Friday, January 06, 2012

The vast wastelands of intolerance

When I first joined gay liberation some forty years ago, I found that adhesion to "progressive" politics was mandatory. This position had, we were told, a rational basis because since gay men and lesbians were only 10% of the population, we must ally with other groups for success. There wasn't much prospect for allying with Wall Street or Christian evangelicals, so we had to seek our allies among disadvantaged ethnic groups and students--as Herbert Marcuse had recommended.

It wasn't so much this view strategy I objected to, but the tendency to suppress other viewpoints--left-liberal intolerance in short. PC ruled. I fell afoul of this mandatory progressiveness with my Encyclopedia of Homosexuality which was prematurely declared "out of print" because of pressure on the publisher. That is a long story that I won't repeat here. Suffice it to say that the effort at suppression was not wholly successful, for the Encyclopedia of Homosexuality is still available on Amazon and at several electronic sites.

Still, weary of being muzzled, I decided to join a conservative gay group with a closed list on the Internet. I soon found (no surprise there!) that these folks were even more intolerant than my erstwhile progressive comrades. So I dropped out.

Recently, along with many others, I created an ad hoc group of friends on Facebook. As it happens, they are, most of them, "progressives." These people speak pretty much in unison, and ignore my dissenting posts.

This urge to ignore and suppress has now come to a head with the candidacy of Ron Paul, who seems to be hated by all sides, even though he has important things to say. I take the liberty of quoting a portion of a recent email by my friend David McReynolds:

"I belong to the Socialist Party. I will support Stewart Alexander, our candidate. I do understand the Libertarians, much better than . . . a number of other liberals and left-wing good folks who, once they find that Ron Paul doesn't fit their politically correct image of the world, decide he is a fascist.

"Let's me clear. I do not support his NRA positions. I am for gun control. I do not approve of his position on AIDS (which is due in part to his age - younger people lost whole phonebooks of friends - older people, particularly if they are not gay, didn't feel touched by this). I strongly support the needed federal laws to protect the voting rights of minorities. One reason I am a socialist and not a libertarian. I support social security, socialized medicine, a higher minimum wage and, yes, socialism!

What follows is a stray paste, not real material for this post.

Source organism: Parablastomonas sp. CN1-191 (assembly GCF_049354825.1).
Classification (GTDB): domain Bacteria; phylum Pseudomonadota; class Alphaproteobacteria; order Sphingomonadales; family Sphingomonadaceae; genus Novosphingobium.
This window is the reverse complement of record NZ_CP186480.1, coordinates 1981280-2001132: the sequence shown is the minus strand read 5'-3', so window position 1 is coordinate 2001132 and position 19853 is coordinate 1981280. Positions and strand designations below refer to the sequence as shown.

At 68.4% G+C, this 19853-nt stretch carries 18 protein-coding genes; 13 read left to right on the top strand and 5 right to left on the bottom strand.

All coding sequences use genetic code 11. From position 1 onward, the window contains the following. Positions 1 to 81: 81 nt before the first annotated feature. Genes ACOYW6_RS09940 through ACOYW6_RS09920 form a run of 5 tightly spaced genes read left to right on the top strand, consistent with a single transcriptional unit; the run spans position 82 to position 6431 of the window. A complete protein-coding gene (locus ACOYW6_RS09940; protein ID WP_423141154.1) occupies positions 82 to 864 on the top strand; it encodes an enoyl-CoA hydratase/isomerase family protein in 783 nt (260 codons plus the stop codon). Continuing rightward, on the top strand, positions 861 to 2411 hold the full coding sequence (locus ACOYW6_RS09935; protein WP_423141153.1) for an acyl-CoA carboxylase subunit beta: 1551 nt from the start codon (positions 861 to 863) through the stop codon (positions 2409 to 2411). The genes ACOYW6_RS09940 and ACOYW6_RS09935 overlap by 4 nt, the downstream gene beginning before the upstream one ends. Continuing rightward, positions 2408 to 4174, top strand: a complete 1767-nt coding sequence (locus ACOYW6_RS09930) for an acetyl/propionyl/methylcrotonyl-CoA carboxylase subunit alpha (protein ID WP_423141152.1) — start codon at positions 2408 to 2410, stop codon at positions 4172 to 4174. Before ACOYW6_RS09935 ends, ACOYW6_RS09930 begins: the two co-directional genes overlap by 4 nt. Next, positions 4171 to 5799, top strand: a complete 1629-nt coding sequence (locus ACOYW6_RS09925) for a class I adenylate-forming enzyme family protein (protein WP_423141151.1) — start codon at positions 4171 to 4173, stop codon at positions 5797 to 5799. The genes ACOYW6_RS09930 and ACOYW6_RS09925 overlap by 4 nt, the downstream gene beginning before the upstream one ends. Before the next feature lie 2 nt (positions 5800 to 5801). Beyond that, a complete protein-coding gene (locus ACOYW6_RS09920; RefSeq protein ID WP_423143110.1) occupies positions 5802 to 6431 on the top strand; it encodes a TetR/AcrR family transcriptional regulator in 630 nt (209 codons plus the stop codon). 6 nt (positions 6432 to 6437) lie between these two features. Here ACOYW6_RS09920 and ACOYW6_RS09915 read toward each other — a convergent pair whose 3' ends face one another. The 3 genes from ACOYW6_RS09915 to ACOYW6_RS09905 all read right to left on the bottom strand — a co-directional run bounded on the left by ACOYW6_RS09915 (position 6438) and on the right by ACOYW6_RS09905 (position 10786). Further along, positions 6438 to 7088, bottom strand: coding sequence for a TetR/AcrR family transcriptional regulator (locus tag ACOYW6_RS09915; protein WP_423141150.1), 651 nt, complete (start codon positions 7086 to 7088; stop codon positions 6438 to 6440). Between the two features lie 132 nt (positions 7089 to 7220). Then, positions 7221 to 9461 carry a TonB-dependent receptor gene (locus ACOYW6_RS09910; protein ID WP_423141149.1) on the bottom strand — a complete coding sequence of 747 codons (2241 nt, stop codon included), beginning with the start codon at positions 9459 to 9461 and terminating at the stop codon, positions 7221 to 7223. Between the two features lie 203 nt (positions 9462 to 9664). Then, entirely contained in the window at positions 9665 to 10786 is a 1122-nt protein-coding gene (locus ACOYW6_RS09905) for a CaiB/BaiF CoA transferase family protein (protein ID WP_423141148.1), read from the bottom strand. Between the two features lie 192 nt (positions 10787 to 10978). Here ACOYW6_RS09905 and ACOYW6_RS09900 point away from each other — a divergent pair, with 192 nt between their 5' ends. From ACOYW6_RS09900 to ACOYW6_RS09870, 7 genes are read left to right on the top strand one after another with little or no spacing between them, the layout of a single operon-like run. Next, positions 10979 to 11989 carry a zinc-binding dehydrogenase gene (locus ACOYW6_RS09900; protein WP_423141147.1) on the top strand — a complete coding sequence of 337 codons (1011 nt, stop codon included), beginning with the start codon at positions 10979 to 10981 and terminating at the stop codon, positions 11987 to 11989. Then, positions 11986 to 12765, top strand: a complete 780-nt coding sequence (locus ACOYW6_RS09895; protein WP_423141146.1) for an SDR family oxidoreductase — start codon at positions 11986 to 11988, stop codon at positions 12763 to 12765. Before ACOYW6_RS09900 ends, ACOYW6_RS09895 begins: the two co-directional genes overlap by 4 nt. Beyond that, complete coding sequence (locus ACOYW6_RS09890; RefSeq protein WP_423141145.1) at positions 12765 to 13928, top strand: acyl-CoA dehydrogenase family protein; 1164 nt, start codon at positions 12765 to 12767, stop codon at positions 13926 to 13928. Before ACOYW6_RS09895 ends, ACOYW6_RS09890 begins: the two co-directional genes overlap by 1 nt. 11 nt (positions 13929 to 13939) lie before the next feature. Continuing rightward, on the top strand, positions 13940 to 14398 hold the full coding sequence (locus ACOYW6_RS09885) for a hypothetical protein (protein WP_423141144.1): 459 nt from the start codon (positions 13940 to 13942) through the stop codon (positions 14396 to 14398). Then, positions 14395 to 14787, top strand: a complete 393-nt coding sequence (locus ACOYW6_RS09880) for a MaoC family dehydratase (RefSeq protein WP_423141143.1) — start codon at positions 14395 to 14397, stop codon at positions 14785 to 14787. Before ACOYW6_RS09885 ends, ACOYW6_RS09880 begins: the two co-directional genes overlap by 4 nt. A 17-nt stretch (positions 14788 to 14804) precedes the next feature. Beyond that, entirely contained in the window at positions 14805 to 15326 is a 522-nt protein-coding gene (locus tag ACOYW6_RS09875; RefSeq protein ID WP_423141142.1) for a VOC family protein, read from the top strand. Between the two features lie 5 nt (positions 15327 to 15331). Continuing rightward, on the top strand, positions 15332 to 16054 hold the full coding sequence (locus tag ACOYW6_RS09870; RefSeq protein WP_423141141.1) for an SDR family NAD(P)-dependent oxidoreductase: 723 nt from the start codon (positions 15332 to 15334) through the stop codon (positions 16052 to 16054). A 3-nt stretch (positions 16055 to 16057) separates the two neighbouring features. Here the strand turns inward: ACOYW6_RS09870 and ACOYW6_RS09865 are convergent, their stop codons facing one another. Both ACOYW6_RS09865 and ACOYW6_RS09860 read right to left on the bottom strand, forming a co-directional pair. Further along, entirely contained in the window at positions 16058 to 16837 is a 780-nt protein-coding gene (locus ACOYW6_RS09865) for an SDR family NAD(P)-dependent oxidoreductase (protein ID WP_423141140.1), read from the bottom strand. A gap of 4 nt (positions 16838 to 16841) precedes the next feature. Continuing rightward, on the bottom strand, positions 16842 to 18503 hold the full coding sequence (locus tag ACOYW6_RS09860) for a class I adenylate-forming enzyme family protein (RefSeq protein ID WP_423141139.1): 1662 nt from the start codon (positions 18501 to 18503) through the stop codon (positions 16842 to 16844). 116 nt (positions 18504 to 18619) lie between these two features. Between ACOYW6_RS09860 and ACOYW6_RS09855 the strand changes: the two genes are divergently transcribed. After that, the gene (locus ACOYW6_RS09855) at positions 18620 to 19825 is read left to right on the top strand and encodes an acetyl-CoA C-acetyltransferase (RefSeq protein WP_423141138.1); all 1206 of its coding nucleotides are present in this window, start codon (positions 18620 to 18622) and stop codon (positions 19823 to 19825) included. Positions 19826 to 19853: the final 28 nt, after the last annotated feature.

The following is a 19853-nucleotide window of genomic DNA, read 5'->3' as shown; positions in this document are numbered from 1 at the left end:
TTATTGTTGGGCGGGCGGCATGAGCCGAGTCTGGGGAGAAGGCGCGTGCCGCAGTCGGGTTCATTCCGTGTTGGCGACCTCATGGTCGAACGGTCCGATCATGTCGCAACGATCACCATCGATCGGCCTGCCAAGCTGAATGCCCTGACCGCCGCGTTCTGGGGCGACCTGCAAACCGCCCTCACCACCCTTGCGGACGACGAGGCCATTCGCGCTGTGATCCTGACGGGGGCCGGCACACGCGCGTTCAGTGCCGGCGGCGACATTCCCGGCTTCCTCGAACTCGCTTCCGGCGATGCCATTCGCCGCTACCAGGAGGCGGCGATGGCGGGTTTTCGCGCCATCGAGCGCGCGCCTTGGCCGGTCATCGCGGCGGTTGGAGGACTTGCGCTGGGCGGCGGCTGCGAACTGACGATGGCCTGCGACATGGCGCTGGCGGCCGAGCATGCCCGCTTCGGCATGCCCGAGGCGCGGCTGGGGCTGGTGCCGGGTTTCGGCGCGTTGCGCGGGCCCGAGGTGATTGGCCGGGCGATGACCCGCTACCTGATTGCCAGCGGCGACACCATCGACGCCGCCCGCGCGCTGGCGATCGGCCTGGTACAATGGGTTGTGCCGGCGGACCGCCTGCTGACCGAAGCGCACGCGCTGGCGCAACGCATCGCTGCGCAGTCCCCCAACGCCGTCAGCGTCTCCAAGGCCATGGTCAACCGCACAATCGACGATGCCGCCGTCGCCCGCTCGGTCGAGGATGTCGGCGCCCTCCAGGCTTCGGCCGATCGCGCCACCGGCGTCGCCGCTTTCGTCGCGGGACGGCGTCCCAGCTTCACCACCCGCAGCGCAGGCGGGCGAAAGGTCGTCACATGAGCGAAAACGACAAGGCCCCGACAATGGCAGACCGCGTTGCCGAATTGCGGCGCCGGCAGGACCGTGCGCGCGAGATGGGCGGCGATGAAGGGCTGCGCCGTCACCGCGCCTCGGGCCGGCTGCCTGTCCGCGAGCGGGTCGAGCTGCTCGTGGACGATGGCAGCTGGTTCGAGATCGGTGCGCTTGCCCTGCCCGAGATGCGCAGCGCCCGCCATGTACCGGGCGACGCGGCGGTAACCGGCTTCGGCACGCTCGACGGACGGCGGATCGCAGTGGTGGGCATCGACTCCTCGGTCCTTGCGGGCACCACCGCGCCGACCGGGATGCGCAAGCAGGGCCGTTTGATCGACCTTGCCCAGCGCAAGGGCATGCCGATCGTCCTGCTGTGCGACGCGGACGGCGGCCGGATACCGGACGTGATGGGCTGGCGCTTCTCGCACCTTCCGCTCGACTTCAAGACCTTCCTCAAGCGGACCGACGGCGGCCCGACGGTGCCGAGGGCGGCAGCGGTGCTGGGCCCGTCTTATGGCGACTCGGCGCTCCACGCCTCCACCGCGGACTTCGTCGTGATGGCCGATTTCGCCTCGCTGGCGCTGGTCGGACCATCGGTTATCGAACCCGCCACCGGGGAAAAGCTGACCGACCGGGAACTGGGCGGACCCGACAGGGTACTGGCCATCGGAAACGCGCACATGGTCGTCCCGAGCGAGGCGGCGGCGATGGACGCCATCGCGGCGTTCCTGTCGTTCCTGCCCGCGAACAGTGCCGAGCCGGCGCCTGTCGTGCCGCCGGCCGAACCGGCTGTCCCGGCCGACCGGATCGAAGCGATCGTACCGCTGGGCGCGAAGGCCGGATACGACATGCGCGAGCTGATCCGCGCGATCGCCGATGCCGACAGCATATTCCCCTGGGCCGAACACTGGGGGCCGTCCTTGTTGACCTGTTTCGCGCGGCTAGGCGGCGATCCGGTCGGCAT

"But it is bluntly nuts - no better word - to accuse Ron Paul of being anti-gay. The Libertarians (including two friends on my GLBT list) have long welcomed gays. It is worse that nuts to accuse Ron Paul of anti-Semitism. It turns out (and I've checked the "sources" that rabid anti-Paul folks sent me) that his "anti-Semitism" amounts to his being critical of Israel and favoring cutting off aid to it. I am among
those who strongly favor ending all aid to Israel - and am part of a growing movement, led by comrades within the Jewish community.

"What caused the real "panic" about Ron Paul? Why did the mainstream media (except, God bless him, for Jon Stewart) ignore Ron Paul until very recently? It was because he put himself firmly outside the garrison state to which liberals and conservatives both pledge allegiance - the armed might of America, willing and eager to go to war across the world in defense of corporate interests, and to provide, in the process, billions of taxpayer dollars to the corporate arms folks.

"Why did Newt Gingrich say he wouldn't vote for Ron Paul if he won the nomination? Do you think it was because of Paul's conservative positions on gun control, abortion, etc.? No - it was Ron Paul's peace position and - of great importance - the clear break with the "security state" nonsense we have bought into, the Patriot Act, the various attacks on our constitutional rights. Things that Obama supports.

"Again, I ain't voting for Ron Paul, but I thank God there is at least one voice of reason in the GOP primary - it helps those of us who want to "rethink" the domestic and foreign policies of this country."

END of McReynolds quotation.



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